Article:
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Corporate tax in the UAE: How is it reshaping the country’s business landscape?

Author: Virtuzone

As 94% of companies in the UAE are small and medium-sized businesses, market analysts expect the milestone corporate tax law to bring a wave of changes that significantly impact start-ups, microbusinesses, and SMEs in the country. 

The UAE introduced the corporate tax in June 2023 as part of its efforts to anchor its medium to long-term growth strategy on diversifying its non-oil revenue streams and reducing its dependence on oil and gas, with the ultimate goal of bolstering its position as a global business and financial center.

According to Marmore MENA Intelligence, a research firm fully owned by Kuwait Financial Centre “Markaz,” the UAE corporate tax scheme could bring in a revenue of up to AED 47.7 billion, roughly accounting for 15% of the country’s gross non-oil revenue. 

Coupled with Value Added Tax (VAT), which has generated revenues amounting to more than AED 147 billion since its implementation in 2018, corporate tax is forecasted to substantially increase government funding and further strengthen the nation’s already robust fiscal framework. 

In addition, industry experts expect the corporate tax reform to bring the UAE closer to its goals of fast-tracking national economic growth and raising its gross domestic product (GDP) to AED 3 billion by 2031, with AED 800 billion originating from non-oil exports.

Aside from creating new revenue sources, experts anticipate corporate tax, and the financial reporting ecosystem it brings, to facilitate transparency and promote accountability among companies operating out of the UAE, bringing them on par with international standards. 

Taking a closer look at the UAE’s newly introduced corporate tax framework

Under the UAE’s corporate tax policy, businesses with annual net profits exceeding AED 375,000 will be subject to a 9% corporate tax rate, the lowest among the Gulf Cooperation Council countries. For entities generating annual net profits below AED 375,000, a 0% corporate tax rate will apply. 

With a low corporate tax rate, the UAE continues to rank as one of the most competitive low-tax business destinations in the world, particularly in comparison with business hubs such as Montenegro, which charges up to 15% in corporate tax depending on profits; Hong Kong, which levies a 16.5% tax; and Singapore, which applies a 17% income tax on businesses.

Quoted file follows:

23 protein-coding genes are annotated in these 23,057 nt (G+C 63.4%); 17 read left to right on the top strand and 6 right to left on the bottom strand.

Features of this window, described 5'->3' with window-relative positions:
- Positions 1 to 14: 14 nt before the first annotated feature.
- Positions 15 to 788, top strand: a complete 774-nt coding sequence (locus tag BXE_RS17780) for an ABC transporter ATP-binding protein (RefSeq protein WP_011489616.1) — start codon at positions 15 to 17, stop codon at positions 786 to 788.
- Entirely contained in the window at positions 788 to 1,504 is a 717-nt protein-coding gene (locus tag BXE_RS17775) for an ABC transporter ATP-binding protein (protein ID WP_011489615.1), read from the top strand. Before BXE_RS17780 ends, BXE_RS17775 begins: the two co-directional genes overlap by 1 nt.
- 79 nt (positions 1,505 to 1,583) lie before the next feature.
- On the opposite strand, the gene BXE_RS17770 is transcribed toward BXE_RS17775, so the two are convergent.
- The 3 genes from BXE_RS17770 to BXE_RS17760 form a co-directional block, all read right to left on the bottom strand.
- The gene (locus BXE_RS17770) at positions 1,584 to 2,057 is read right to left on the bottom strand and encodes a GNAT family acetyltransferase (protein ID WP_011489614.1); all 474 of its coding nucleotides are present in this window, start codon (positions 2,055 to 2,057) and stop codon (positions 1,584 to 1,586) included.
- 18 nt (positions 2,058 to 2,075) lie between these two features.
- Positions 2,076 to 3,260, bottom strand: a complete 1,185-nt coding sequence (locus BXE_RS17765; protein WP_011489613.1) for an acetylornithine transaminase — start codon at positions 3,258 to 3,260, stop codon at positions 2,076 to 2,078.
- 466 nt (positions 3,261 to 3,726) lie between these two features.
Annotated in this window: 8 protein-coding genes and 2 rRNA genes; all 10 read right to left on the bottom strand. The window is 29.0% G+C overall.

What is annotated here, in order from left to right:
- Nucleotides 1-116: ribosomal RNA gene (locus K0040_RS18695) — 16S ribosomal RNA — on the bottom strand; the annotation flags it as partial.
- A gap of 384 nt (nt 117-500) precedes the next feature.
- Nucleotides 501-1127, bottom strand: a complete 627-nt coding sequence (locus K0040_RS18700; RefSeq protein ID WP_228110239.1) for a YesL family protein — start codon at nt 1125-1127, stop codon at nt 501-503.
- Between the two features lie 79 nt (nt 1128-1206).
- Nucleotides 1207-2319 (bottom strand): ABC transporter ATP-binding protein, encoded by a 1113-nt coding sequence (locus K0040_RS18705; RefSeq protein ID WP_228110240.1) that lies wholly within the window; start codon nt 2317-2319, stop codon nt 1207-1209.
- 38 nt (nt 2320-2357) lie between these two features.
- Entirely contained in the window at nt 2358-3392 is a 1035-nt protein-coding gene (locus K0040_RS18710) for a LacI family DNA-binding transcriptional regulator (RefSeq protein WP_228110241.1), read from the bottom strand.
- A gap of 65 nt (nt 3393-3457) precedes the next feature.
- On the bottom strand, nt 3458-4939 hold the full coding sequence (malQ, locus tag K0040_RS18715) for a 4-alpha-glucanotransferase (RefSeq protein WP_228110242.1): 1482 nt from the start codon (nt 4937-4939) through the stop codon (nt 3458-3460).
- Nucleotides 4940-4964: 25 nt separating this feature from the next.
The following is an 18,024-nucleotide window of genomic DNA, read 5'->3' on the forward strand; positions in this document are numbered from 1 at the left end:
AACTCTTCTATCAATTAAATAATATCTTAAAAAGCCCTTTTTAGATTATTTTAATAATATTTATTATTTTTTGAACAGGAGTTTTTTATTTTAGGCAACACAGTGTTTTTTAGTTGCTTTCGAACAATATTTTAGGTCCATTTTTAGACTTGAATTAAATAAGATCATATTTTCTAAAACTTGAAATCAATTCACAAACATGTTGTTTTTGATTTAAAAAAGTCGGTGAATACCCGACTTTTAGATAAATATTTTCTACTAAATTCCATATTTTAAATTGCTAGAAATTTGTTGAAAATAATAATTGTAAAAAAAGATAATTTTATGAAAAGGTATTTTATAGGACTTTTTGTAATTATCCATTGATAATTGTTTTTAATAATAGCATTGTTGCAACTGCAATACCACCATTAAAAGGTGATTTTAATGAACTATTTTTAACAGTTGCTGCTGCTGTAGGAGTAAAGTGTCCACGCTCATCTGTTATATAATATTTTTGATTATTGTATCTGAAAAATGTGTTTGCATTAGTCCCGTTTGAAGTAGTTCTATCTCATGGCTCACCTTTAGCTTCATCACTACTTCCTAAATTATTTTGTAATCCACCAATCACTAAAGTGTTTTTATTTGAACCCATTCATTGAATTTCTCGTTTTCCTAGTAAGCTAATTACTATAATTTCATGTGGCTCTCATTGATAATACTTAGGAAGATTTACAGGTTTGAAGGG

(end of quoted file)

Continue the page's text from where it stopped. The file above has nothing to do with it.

Furthermore, to alleviate the tax obligations of SMEs, the UAE Government has initiated the Small Business Relief programme, which grants tax exemption to SMEs with a total revenue of below or equal to AED 3 million for the relevant tax period. This tax relief is available until the end of 2026. 

For multinational conglomerates that generate profits exceeding AED 3.5 billion, a 15% tax rate will apply, in adherence to the Organisation for Economic Cooperation and Development (OECD) base erosion and profit shifting (BEPS) policy. 

Barriers to tax compliance among new businesses and SMEs 

Nearly a year after the introduction of corporate tax, many businesses have yet to achieve tax compliance, primarily due to a lack of awareness, misinformation, or uncertainty. 

Although the UAE corporate tax legislation has made provisions for tax exemptions and a tax-free threshold, all companies incorporated and/or operating in the UAE must comply with three critical requirements: register for corporate tax, maintain proper accounting records according to International Financial Reporting Standards (IFRS), and submit an annual tax filing with the Federal Tax Authority (FTA). 

All mainland and free zone companies are mandated to comply with these requirements, even companies with zero turnover, a single shareholder, or those that qualify for tax exemption. The rationale behind this is that businesses must record their financial transactions to determine their tax position and consequently prove that they should be exempt or are below the taxable threshold.

With the implementation of corporate tax, it has also become evident that corporate service providers play a critical role in the SME sector, as they educate and guide start-ups and small businesses in navigating the UAE’s corporate tax regulations, allowing them to reach full tax compliance and protect their entities from incurring fines ranging from AED 500 to AED 20,000 per violation. 

How will UAE-based businesses benefit from corporate tax?

As corporate tax is expected to boost public funding, UAE-based businesses are expected to see accelerated growth in infrastructure development and massive projects designed to make the country an even more competitive and attractive economic and investment hub. 

By cementing the UAE’s position as a premier business and financial center, corporate tax will essentially create new markets and opportunities for local companies, thus fostering a thriving business environment where they can easily scale their operations and expand their footprint internationally.


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